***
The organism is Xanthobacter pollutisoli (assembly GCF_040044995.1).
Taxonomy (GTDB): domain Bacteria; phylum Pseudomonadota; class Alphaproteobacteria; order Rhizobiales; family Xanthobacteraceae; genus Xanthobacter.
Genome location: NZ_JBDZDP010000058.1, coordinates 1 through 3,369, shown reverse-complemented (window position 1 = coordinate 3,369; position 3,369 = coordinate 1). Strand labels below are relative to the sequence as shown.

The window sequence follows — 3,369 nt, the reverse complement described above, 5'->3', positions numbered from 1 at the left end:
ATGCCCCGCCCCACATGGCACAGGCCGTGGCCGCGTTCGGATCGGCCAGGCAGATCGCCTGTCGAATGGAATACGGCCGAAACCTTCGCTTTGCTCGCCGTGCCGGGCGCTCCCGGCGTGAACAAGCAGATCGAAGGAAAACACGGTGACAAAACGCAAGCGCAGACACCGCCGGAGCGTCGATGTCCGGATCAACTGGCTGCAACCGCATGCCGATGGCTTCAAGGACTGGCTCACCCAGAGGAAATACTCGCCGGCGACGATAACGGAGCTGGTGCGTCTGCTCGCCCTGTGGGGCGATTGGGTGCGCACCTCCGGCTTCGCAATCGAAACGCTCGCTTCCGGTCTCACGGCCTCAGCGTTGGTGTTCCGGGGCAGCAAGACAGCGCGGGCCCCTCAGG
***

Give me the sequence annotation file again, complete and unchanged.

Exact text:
The organism is Xanthobacter pollutisoli (assembly GCF_040044995.1).
Taxonomy (GTDB): domain Bacteria; phylum Pseudomonadota; class Alphaproteobacteria; order Rhizobiales; family Xanthobacteraceae; genus Xanthobacter.
Genome location: NZ_JBDZDP010000058.1, coordinates 1 through 3,369, shown reverse-complemented (window position 1 = coordinate 3,369; position 3,369 = coordinate 1). Strand labels below are relative to the sequence as shown.

The window sequence follows — 3,369 nt, the reverse complement described above, 5'->3', positions numbered from 1 at the left end:
ATGCCCCGCCCCACATGGCACAGGCCGTGGCCGCGTTCGGATCGGCCAGGCAGATCGCCTGTCGAATGGAATACGGCCGAAACCTTCGCTTTGCTCGCCGTGCCGGGCGCTCCCGGCGTGAACAAGCAGATCGAAGGAAAACACGGTGACAAAACGCAAGCGCAGACACCGCCGGAGCGTCGATGTCCGGATCAACTGGCTGCAACCGCATGCCGATGGCTTCAAGGACTGGCTCACCCAGAGGAAATACTCGCCGGCGACGATAACGGAGCTGGTGCGTCTGCTCGCCCTGTGGGGCGATTGGGTGCGCACCTCCGGCTTCGCAATCGAAACGCTCGCTTCCGGTCTCACGGCCTCAGCGTTGGTGTTCCGGGGCAGCAAGACAGCGCGGGCCCCTCAGG